Monique Bacon of Inner City Education Foundation Public Schools expressed supporter’s frustration with the city’s school system: “I’m here on behalf of thousands of parents who are in support of the resolution for choice,” she said. “We have no intention of standing by to allow another 50 state-of-the-art schools to be built on the backs of taxpayers that have the same failing programs in them.”
Board President Monica Garcia and other board members urged both supporters and opponents to quickly move beyond the heated discussions in order to become part of the reform efforts. With the resolution’s passing, new efforts will be required to heal the wounds created through the sometimes-vicious attacks. For the past few weeks, numerous groups have staged town-hall meetings on both sides of the issue.
On Monday evening, Board Member Yolie Flores-Aguilar spent two hours on the wrong side of a heated community town-hall meeting at Garfield High School. A coalition of parents, students, teachers and community activist peppered their school board representative with demands to rescind the resolution she proposed. Speaker after speaker chided Flores-Aguilar for their perceptions of her as an “absentee” representative. She was repeatedly taken to task for a failure to communicate with Garfield stakeholders concerning the resolution. One student began her remarks by admitting she was simply confused by the proposal and its potential outcome. Parents and students criticized Flores-Aguilar for not conducting enough outreach concerning the proposal as well as for a lack of resolution materials available in Spanish.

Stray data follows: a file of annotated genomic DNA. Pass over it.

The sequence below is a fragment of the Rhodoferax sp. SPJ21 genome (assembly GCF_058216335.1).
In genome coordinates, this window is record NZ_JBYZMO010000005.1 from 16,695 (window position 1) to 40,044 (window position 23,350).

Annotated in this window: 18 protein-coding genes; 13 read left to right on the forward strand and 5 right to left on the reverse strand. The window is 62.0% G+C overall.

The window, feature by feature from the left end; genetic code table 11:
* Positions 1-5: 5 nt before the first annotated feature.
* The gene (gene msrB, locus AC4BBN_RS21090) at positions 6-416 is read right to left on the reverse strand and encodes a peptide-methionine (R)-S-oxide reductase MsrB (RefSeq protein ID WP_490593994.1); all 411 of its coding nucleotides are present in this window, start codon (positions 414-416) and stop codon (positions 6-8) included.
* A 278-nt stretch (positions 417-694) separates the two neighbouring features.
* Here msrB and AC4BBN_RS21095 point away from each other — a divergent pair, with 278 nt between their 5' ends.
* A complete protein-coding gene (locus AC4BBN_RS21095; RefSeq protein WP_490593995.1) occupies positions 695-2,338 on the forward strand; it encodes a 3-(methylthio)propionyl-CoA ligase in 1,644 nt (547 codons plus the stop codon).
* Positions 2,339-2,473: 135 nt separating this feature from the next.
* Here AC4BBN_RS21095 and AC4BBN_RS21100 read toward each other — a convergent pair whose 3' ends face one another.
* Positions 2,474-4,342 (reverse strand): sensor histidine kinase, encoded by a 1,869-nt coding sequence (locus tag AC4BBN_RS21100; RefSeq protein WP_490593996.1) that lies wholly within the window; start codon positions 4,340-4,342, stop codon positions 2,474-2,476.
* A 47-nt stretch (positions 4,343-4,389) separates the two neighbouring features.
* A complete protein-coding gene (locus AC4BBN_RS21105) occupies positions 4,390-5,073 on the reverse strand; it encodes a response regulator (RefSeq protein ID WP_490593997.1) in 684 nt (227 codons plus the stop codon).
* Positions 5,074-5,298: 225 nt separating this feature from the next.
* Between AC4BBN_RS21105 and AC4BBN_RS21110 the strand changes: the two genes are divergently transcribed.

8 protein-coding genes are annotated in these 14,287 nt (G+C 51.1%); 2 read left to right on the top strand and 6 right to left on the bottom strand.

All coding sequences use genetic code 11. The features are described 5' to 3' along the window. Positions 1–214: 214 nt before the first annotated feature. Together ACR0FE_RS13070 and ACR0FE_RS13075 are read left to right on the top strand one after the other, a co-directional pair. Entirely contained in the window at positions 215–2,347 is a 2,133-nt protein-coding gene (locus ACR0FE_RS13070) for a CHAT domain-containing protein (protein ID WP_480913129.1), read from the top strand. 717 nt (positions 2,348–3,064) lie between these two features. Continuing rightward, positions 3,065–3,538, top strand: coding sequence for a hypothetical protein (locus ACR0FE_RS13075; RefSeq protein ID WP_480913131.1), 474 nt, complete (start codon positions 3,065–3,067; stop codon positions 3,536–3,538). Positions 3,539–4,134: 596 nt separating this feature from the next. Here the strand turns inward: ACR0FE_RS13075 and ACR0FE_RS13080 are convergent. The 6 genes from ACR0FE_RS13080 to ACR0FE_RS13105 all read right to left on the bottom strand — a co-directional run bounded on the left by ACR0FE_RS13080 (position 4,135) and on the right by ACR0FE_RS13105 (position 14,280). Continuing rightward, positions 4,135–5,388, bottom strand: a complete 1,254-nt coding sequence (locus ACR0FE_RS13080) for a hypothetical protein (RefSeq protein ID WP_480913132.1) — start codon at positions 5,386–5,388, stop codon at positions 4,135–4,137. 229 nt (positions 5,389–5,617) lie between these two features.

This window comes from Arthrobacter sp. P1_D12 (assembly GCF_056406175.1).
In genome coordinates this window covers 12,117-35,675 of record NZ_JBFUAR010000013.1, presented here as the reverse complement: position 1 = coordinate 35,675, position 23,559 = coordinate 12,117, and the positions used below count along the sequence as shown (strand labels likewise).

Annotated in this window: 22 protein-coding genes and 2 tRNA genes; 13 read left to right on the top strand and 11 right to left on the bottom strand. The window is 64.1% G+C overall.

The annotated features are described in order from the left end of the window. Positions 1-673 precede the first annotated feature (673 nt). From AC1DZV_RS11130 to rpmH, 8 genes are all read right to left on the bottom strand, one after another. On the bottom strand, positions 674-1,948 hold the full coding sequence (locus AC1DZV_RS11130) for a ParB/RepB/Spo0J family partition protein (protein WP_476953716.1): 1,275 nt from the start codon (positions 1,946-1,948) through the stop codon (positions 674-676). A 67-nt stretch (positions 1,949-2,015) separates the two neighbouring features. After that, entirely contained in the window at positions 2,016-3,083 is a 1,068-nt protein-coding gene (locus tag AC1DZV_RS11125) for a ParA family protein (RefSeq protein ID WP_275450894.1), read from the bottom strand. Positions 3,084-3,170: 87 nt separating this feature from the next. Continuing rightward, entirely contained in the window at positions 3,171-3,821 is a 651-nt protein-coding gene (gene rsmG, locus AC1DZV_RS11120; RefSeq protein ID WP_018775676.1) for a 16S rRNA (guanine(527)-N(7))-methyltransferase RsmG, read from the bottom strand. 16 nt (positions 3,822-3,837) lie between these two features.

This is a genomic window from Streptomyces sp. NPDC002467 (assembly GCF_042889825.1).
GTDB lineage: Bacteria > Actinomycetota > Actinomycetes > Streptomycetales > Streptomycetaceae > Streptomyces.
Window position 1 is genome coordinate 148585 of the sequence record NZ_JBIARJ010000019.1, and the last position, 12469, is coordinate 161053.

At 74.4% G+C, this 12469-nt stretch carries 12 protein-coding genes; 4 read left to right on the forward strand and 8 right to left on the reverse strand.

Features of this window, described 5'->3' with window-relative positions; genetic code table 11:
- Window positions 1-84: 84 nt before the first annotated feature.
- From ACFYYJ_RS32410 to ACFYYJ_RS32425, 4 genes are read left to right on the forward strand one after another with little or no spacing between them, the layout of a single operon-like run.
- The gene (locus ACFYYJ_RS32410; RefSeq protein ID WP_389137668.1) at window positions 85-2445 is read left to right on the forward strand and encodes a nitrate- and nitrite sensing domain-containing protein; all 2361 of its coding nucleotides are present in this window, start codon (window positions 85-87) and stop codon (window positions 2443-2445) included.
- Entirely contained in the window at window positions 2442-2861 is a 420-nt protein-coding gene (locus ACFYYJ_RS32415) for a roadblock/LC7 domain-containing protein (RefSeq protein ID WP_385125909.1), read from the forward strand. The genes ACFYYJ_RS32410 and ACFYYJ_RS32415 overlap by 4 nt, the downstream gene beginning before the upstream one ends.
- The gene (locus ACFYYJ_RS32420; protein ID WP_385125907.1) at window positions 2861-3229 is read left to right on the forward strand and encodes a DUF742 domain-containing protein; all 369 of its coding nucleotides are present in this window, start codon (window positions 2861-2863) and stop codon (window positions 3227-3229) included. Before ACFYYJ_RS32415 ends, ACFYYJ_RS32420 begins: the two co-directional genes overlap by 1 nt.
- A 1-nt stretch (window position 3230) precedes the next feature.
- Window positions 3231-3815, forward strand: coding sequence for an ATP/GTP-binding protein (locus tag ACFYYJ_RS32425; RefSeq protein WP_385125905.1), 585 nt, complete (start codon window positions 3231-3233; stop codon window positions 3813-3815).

Last Friday, parents and students staged a rally outside Garfield. Several adults and students wore red shirts that stated opposition to the “privatization of public education.” The resolution, as clarified by the board on Tuesday, will accept bids from not-for profit entities only. Some students at the rally told EGP that the proposal confused them. Some had only become aware of the issue less than three-weeks-ago. Vanessa Jaimes, a Garfield freshman said she was concerned that if students fail their classes they will be kicked out of the school. Her older sister Annabel, a Garfield alumnus, worried that colleges and universities may devalue Garfield diplomas if the school changed its management.
Hector Gomez, a Garfield sophomore said it was unfair that students were not informed of the plan. He along with other speakers vented their frustrations with the constant use of negative statistics to describe their schools.
“We’re not guinea pigs,” he said at last Friday’s rally. “We’re proud to be Bulldogs!”
The majority of comments made at Friday’s rally and Monday’s town hall meeting demonstrated a clear lack of knowledge on the complex organizational structures of charter operators and other non-profit institutions poised to take control of public schools. This is part of the challenge the district appears to have to confront as it moves forward with its new plan. Cortines acknowledged this much during his speech.
“We need to do a better job of listening to our community,” he said.
With Tuesday’s historic vote in the books, a clearly fractured faculty and student body begin the new school year with a certain level of uncertainty about their future.